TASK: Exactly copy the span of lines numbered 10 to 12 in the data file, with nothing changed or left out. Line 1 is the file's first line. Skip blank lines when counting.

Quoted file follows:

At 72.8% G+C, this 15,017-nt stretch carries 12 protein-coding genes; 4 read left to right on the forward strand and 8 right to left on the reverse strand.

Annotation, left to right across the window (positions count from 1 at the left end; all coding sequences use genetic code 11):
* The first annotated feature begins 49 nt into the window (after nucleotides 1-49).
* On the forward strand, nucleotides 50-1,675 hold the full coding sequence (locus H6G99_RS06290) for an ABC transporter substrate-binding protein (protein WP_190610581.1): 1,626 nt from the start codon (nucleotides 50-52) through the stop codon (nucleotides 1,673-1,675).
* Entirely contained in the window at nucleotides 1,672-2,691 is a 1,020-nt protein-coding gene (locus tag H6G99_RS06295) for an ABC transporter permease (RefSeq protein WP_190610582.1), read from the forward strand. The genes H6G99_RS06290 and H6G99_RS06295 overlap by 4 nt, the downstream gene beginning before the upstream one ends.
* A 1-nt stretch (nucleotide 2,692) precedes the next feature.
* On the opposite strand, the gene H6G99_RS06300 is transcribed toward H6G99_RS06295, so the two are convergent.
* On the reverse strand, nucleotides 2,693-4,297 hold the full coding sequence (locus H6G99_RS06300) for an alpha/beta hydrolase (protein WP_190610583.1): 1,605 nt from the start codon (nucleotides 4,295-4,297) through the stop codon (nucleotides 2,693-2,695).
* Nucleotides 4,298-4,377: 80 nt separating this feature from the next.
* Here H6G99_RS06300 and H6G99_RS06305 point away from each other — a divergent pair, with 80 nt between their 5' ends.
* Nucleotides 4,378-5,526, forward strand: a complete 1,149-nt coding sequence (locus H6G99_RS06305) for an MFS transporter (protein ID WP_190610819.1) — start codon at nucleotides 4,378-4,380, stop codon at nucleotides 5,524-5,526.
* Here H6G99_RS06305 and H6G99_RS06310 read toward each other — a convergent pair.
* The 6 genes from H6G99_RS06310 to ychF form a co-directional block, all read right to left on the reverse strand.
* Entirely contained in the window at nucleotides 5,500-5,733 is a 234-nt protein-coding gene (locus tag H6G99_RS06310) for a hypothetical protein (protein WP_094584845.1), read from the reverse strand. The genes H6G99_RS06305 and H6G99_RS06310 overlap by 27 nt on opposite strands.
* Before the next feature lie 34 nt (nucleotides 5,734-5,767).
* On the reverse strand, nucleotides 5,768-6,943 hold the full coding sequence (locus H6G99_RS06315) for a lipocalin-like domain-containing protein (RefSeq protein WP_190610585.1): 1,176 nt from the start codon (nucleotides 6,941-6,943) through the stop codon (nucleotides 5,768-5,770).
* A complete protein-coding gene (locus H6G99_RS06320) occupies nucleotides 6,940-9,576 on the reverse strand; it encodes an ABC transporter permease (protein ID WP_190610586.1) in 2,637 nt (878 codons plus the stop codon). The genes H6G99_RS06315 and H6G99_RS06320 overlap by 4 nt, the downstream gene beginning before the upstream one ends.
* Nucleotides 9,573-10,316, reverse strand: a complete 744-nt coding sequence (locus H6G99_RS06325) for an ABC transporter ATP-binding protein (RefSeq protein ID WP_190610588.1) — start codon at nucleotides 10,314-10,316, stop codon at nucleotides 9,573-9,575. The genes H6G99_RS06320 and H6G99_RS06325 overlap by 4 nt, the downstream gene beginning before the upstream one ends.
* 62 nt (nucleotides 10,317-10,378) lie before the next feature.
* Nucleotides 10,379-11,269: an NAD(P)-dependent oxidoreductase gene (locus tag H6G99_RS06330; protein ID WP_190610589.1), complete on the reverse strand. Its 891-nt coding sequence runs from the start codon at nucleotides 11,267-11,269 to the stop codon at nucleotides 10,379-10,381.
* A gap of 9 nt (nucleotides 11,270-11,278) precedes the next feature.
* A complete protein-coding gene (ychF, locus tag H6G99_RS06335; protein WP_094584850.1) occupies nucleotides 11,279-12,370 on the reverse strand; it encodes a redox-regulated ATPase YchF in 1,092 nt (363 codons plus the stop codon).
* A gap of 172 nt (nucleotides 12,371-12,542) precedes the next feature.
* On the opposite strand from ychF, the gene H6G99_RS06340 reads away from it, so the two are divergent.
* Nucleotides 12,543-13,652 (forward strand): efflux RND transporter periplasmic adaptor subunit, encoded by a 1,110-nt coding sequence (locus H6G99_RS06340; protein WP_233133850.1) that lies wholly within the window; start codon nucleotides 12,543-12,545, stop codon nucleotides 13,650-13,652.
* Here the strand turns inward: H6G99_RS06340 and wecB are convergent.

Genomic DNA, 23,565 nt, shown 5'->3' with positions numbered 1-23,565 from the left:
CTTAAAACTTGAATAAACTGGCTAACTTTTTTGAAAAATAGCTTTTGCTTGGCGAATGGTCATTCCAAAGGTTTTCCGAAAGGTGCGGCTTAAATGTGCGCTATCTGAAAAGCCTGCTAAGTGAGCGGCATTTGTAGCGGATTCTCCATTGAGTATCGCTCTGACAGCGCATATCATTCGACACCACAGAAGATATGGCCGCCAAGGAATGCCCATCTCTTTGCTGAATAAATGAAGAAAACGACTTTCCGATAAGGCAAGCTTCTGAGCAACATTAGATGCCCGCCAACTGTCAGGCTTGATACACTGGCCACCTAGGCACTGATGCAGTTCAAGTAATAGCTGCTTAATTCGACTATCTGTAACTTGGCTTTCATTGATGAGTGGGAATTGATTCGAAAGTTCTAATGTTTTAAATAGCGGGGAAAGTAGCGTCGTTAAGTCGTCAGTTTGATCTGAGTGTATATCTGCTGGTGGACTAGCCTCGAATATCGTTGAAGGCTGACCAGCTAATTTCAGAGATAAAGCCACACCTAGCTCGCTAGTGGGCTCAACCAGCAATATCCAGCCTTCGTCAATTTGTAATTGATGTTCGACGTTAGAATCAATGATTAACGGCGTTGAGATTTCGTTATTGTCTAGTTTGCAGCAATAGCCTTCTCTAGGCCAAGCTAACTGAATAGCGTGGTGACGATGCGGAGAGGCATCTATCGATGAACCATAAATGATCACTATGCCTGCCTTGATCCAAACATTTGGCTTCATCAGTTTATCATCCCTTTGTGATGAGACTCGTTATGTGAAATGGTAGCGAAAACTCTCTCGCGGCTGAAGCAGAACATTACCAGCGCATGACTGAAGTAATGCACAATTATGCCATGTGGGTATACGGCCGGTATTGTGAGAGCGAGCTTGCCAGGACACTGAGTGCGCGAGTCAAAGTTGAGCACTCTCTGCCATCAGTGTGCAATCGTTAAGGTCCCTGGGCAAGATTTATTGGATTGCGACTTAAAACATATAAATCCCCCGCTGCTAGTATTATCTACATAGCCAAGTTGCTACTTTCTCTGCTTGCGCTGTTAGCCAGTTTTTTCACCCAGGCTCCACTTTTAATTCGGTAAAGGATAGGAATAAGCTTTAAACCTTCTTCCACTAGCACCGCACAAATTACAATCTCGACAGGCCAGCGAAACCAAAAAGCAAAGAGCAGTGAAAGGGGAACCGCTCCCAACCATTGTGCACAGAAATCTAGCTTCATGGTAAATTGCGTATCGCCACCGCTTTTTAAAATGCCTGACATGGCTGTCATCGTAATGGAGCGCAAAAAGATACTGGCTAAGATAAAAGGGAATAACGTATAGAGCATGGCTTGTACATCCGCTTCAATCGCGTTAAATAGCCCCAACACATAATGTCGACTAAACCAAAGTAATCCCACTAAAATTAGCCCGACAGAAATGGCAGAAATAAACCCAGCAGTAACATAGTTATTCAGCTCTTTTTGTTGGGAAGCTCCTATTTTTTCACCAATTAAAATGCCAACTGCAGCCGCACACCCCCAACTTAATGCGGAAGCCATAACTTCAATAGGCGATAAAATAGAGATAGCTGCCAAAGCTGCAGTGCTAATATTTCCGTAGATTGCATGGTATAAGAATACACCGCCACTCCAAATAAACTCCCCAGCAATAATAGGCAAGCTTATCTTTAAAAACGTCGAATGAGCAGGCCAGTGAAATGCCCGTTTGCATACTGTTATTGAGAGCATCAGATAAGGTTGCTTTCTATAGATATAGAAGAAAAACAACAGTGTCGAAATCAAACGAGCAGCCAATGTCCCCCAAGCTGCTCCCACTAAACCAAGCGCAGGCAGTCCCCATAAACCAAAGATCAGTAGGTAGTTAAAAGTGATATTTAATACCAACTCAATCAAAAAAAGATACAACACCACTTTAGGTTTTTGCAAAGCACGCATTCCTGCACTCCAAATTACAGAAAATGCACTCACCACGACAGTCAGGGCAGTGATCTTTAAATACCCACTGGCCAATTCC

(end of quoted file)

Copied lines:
* Here H6G99_RS06300 and H6G99_RS06305 point away from each other — a divergent pair, with 80 nt between their 5' ends.
* Nucleotides 4,378-5,526, forward strand: a complete 1,149-nt coding sequence (locus H6G99_RS06305) for an MFS transporter (protein ID WP_190610819.1) — start codon at nucleotides 4,378-4,380, stop codon at nucleotides 5,524-5,526.
* Here H6G99_RS06305 and H6G99_RS06310 read toward each other — a convergent pair.